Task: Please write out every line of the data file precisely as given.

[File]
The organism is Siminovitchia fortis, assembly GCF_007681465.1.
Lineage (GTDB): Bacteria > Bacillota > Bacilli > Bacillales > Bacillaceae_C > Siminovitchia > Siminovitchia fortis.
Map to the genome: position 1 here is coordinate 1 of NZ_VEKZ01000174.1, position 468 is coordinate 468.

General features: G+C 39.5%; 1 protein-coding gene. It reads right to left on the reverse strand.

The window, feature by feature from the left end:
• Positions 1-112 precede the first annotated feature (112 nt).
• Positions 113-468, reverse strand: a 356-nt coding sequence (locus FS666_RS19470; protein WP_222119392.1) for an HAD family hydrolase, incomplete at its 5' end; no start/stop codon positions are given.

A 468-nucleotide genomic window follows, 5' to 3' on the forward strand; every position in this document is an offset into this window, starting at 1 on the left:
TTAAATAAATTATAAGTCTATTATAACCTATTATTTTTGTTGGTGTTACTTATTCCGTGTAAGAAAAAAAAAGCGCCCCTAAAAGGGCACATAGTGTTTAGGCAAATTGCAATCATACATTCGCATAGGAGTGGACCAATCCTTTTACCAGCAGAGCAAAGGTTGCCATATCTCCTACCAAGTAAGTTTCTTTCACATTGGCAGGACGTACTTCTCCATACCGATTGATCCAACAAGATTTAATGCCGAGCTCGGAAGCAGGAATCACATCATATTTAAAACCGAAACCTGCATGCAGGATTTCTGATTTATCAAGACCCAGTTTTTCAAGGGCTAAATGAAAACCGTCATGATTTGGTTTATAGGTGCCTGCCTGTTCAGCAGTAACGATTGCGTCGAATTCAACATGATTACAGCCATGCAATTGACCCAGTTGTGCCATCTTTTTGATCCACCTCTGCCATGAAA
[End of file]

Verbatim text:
The organism is Siminovitchia fortis, assembly GCF_007681465.1.
Lineage (GTDB): Bacteria > Bacillota > Bacilli > Bacillales > Bacillaceae_C > Siminovitchia > Siminovitchia fortis.
Map to the genome: position 1 here is coordinate 1 of NZ_VEKZ01000174.1, position 468 is coordinate 468.

General features: G+C 39.5%; 1 protein-coding gene. It reads right to left on the reverse strand.

The window, feature by feature from the left end:
• Positions 1-112 precede the first annotated feature (112 nt).
• Positions 113-468, reverse strand: a 356-nt coding sequence (locus FS666_RS19470; protein WP_222119392.1) for an HAD family hydrolase, incomplete at its 5' end; no start/stop codon positions are given.

A 468-nucleotide genomic window follows, 5' to 3' on the forward strand; every position in this document is an offset into this window, starting at 1 on the left:
TTAAATAAATTATAAGTCTATTATAACCTATTATTTTTGTTGGTGTTACTTATTCCGTGTAAGAAAAAAAAAGCGCCCCTAAAAGGGCACATAGTGTTTAGGCAAATTGCAATCATACATTCGCATAGGAGTGGACCAATCCTTTTACCAGCAGAGCAAAGGTTGCCATATCTCCTACCAAGTAAGTTTCTTTCACATTGGCAGGACGTACTTCTCCATACCGATTGATCCAACAAGATTTAATGCCGAGCTCGGAAGCAGGAATCACATCATATTTAAAACCGAAACCTGCATGCAGGATTTCTGATTTATCAAGACCCAGTTTTTCAAGGGCTAAATGAAAACCGTCATGATTTGGTTTATAGGTGCCTGCCTGTTCAGCAGTAACGATTGCGTCGAATTCAACATGATTACAGCCATGCAATTGACCCAGTTGTGCCATCTTTTTGATCCACCTCTGCCATGAAA